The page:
It takes a killer event experience to motivate supporters to fundraise in the pandemic era.
Simply saying “We’re going virtual, please walk and ask for donations” is a recipe for disaster.
So how do you create inspiring, engaging programming during this era of social distancing?
Five experts who make their living helping peer-to-peer pros tackle such problems recently provided us with some actionable advice.
Here are their tips:
1. Reimagine a live event
Blackbaud’s Shana Masterson is seeing a number of examples of campaigns that are finding creative ways to engage participants in person.
“Some participants are ready to connect with others safely,” she says. “Traditional events can become car parades, socially-distant rides, or drive-in rallies.”
The Autism Speaks Walk, for example, gave fundraisers the chance to leave their walking shoes at home and participate in their cars.
Virtual gives you the opportunity to throw your old rules out the window and try something completely different.
2. Create mission moments
You don’t have to be in the same place to create emotionally memorable moments, says Erica Helphand of OP3.
During the American Foundation for Suicide Prevention’s Virtual Overnight Experience, the nonprofit used photos uploaded to a hashtag to create a powerful, mosaic-style photo of virtual participants that was generated in real time.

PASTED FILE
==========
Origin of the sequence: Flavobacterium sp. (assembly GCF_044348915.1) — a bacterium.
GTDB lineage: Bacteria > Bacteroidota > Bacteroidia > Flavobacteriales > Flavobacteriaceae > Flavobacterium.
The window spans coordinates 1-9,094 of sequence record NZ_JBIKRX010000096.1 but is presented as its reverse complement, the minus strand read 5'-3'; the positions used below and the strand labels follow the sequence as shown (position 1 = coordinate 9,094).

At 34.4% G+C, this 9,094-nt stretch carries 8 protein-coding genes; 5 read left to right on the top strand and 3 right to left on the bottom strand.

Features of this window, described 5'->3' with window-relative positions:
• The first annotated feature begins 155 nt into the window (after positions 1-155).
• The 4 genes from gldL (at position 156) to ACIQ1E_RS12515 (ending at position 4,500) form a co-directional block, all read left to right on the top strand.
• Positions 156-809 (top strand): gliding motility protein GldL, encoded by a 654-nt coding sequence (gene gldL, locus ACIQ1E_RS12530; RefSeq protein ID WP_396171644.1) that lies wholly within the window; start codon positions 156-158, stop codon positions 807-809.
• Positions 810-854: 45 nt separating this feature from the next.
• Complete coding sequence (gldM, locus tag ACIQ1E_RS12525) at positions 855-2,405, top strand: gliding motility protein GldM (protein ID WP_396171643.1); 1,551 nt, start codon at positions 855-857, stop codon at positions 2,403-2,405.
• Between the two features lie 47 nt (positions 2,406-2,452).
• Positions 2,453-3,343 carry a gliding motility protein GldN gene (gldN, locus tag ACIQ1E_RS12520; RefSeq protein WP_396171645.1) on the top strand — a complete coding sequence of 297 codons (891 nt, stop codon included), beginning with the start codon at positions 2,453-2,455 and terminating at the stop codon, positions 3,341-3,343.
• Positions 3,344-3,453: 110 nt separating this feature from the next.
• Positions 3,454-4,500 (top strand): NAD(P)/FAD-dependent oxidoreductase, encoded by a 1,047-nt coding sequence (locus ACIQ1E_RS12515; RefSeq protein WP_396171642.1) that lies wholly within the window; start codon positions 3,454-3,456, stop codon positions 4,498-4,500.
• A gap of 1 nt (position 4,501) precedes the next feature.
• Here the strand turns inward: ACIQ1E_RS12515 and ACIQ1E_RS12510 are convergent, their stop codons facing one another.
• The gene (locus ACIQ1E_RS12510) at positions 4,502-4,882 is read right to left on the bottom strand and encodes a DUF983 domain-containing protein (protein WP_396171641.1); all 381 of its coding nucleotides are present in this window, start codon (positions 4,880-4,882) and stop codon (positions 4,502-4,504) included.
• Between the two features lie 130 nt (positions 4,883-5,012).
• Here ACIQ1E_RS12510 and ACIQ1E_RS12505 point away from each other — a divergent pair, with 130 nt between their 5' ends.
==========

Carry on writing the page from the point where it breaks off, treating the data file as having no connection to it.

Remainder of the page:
“It was powerful, engaging, and showed that your participation really mattered,” Helphand said.
3. Explore exciting places
Dana-Farber Cancer Institute used its partnership with the Boston Red Sox to create a virtual challenge to “Fill Fenway” Park by buying tickets to a future game and having the proceeds of their sale benefit the Jimmy Fund.
Visitors can take an interactive tour of the iconic ballpark and virtually experience some of the park’s hidden gems, says Eventage’s Jen Junger.
Those who purchase tickets also were listed on an online tribute board and get their photos on a Red Sox-themed trading card.
To date, the campaign has filled about half of Fenway’s 37,731 seats – meaning that nearly 19,000 virtual tickets have been sold to benefit Dana-Farber.
4. Use trackers
Many nonprofits have been experimenting with the use of virtual fitness trackers that help fundraisers log how far they’ve run, walked or ridden as a way to create challenges and help participants track their progress.
Children’s Hospital of Philadelphia used tracking technology to create a 31-Day fitness challenge that led to a 181 percent increase in fundraising compared with a similar campaign in 2019.
More than 1,600 fundraisers in 32 states took part in virtual challenges in which they ran, walked, or biked 31, 62, or 100 miles in May.
“People enjoy sharing their workout accomplishments, allowing them to connect that energy to your cause is always a win,” says DonorDrive CEO Marc Rubner.
5. Engage your super-supporters
Whatever you choose to do with your virtual campaign, it helps to build excitement early.
FrontStream’s Lucas VanGombos advises peer-to-peer pros to kick-start their virtualized campaigns by reaching out to your top fundraisers before you officially launch registration and invite them to start fundraising early.
“This gives your superstar fundraisers some extra attention and allows you to officially launch your event with some already-crafted great example of successful donation pages,” he said.